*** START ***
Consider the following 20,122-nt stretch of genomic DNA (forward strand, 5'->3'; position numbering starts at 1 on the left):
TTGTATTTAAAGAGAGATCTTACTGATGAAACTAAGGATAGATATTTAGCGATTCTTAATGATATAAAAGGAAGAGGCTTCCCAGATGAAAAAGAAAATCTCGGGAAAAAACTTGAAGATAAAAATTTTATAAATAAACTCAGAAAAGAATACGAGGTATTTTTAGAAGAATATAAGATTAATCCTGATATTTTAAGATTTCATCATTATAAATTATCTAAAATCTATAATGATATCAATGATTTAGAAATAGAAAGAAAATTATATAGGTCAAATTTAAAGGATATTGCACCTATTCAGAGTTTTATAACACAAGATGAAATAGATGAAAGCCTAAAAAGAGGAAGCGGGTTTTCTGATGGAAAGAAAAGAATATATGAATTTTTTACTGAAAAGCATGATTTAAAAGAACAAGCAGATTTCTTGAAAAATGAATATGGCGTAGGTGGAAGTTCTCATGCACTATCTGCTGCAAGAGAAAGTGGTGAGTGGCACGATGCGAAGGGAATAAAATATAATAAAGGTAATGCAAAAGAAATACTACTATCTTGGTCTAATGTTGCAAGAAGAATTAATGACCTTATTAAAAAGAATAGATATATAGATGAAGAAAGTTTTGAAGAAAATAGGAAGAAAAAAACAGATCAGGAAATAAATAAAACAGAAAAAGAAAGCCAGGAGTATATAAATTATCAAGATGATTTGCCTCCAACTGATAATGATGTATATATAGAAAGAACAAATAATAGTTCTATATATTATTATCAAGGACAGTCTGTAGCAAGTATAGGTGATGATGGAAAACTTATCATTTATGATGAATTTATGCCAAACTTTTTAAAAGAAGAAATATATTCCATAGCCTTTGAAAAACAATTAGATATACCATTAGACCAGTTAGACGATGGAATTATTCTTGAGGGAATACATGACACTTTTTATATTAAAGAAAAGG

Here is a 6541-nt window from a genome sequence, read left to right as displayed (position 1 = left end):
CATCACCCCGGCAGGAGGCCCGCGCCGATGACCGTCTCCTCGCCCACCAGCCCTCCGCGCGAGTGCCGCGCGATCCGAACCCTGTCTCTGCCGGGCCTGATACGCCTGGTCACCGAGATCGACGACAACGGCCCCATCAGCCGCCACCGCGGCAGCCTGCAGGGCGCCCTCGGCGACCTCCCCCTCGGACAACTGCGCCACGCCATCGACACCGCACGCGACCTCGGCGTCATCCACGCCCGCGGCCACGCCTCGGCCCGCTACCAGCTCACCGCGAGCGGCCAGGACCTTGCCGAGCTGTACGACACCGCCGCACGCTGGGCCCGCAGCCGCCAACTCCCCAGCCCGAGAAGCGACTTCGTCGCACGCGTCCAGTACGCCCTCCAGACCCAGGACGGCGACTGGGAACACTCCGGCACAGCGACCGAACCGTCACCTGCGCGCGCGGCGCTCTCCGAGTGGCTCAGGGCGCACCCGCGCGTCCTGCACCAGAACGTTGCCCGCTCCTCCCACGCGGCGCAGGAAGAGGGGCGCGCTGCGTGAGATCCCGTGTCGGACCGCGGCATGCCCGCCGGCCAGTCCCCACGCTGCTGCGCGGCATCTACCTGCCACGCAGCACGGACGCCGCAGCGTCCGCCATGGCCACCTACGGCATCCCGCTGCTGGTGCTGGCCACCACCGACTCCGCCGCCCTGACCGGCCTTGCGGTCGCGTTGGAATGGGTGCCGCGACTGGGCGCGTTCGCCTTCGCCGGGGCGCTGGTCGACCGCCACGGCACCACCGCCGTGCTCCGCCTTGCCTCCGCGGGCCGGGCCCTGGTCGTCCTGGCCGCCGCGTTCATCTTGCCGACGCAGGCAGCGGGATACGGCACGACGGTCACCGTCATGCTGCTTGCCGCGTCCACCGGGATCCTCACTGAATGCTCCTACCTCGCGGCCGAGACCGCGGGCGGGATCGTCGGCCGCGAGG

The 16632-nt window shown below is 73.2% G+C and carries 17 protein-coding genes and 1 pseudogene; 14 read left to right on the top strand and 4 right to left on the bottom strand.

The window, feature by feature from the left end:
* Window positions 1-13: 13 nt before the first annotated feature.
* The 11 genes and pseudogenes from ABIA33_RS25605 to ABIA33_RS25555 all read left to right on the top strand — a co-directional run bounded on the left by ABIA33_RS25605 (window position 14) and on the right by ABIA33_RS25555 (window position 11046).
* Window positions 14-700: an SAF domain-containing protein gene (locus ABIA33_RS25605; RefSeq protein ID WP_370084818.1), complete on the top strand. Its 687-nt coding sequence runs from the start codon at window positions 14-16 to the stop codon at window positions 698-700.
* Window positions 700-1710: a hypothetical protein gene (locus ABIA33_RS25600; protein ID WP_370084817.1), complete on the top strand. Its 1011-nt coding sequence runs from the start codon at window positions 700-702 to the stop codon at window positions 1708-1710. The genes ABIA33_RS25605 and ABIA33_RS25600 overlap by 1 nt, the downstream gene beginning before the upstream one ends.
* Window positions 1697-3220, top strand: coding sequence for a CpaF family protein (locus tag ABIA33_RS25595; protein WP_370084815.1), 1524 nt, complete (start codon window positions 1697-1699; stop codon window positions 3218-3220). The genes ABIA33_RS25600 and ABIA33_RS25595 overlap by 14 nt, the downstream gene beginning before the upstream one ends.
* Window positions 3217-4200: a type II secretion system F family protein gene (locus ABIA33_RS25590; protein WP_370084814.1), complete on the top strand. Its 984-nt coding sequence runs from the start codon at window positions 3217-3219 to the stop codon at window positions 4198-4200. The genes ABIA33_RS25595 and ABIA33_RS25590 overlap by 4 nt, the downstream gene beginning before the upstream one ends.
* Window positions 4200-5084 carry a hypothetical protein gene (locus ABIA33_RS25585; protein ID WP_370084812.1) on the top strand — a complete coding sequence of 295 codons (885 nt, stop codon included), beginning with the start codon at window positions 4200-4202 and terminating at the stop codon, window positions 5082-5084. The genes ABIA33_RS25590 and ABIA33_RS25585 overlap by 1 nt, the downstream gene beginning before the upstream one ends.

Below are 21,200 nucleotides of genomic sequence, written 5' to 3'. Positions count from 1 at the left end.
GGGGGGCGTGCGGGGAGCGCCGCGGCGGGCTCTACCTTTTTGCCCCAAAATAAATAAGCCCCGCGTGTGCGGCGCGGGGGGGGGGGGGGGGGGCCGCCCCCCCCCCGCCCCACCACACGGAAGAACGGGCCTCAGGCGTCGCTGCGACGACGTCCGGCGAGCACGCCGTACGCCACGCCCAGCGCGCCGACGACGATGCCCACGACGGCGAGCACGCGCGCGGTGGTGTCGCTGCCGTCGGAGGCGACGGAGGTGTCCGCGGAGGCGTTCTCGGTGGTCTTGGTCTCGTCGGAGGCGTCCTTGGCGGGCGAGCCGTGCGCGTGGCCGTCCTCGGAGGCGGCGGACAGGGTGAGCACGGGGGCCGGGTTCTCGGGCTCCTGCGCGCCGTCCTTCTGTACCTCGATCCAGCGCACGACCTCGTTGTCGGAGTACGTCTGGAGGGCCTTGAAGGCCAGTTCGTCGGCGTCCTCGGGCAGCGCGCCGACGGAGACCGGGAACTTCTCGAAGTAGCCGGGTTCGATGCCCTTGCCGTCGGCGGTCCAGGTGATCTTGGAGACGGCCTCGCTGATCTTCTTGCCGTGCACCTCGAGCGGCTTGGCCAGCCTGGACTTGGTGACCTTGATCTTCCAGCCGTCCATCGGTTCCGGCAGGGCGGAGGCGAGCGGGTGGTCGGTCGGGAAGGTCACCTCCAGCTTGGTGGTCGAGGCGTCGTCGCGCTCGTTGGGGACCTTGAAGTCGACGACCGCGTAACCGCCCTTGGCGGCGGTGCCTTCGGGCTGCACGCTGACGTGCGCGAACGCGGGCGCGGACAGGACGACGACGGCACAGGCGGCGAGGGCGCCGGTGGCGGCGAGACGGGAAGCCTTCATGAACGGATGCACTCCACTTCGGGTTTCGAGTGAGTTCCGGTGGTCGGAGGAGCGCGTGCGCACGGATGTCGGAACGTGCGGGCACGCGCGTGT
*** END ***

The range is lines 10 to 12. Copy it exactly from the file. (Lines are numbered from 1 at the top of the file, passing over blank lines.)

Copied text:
* Window positions 700-1710: a hypothetical protein gene (locus ABIA33_RS25600; protein ID WP_370084817.1), complete on the top strand. Its 1011-nt coding sequence runs from the start codon at window positions 700-702 to the stop codon at window positions 1708-1710. The genes ABIA33_RS25605 and ABIA33_RS25600 overlap by 1 nt, the downstream gene beginning before the upstream one ends.
* Window positions 1697-3220, top strand: coding sequence for a CpaF family protein (locus tag ABIA33_RS25595; protein WP_370084815.1), 1524 nt, complete (start codon window positions 1697-1699; stop codon window positions 3218-3220). The genes ABIA33_RS25600 and ABIA33_RS25595 overlap by 14 nt, the downstream gene beginning before the upstream one ends.
* Window positions 3217-4200: a type II secretion system F family protein gene (locus ABIA33_RS25590; protein WP_370084814.1), complete on the top strand. Its 984-nt coding sequence runs from the start codon at window positions 3217-3219 to the stop codon at window positions 4198-4200. The genes ABIA33_RS25595 and ABIA33_RS25590 overlap by 4 nt, the downstream gene beginning before the upstream one ends.